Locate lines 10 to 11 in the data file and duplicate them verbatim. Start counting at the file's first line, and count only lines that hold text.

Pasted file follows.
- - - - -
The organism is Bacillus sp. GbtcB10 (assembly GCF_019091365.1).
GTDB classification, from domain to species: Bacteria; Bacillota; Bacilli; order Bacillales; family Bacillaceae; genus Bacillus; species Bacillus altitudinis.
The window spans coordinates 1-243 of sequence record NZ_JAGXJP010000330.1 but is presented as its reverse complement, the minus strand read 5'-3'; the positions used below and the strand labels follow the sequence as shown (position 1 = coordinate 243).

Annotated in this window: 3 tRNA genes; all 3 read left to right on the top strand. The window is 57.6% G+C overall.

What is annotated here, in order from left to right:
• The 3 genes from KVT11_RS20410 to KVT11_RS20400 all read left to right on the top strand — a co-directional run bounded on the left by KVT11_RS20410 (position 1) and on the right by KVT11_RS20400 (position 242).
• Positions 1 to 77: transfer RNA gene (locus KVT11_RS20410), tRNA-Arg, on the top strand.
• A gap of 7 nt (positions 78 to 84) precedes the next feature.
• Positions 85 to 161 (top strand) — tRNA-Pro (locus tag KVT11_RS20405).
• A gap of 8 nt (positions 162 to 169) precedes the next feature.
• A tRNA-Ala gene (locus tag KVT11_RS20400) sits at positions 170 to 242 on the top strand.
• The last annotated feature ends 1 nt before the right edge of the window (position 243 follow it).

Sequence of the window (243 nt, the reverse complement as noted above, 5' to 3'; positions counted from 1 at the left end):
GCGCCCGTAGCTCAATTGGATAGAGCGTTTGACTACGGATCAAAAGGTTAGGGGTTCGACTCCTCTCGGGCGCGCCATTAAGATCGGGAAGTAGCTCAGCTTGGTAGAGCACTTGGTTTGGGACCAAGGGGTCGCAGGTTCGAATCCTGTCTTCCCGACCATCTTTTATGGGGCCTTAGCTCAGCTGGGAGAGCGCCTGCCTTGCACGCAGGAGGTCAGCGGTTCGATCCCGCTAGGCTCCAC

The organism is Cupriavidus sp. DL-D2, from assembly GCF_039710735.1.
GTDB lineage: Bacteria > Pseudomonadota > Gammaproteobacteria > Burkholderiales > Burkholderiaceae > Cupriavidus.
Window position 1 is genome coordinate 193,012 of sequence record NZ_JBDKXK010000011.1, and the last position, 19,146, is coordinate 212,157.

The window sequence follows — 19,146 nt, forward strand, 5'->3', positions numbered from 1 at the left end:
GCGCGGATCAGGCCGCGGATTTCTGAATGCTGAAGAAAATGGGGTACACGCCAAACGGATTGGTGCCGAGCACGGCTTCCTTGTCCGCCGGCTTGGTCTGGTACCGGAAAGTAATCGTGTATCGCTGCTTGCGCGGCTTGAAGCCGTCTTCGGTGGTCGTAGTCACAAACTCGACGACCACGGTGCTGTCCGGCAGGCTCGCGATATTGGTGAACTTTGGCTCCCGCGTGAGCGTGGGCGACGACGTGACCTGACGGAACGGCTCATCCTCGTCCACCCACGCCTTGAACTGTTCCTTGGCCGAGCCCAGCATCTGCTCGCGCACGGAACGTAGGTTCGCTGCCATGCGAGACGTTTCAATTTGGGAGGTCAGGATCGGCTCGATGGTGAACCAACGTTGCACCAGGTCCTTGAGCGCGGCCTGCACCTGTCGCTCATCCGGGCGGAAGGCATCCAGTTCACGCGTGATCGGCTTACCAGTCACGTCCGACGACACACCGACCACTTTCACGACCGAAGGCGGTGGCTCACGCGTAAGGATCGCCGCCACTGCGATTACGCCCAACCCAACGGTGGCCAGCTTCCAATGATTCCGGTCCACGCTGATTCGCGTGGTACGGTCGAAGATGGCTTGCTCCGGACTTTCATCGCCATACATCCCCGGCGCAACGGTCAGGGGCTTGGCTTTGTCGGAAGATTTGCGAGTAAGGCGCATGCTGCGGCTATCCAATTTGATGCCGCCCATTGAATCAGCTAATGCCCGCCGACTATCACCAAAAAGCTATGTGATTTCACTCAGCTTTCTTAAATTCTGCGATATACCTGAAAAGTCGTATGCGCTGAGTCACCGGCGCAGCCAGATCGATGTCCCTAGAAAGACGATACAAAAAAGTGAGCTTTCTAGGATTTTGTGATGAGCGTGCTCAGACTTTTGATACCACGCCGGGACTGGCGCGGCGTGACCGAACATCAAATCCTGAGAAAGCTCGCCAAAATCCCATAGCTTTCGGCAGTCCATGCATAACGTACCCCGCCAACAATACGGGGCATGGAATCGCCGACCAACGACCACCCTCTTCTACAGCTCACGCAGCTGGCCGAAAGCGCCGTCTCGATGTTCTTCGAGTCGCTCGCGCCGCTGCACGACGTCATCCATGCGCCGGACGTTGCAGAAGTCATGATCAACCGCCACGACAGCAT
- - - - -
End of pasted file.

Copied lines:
• A gap of 8 nt (positions 162 to 169) precedes the next feature.
• A tRNA-Ala gene (locus tag KVT11_RS20400) sits at positions 170 to 242 on the top strand.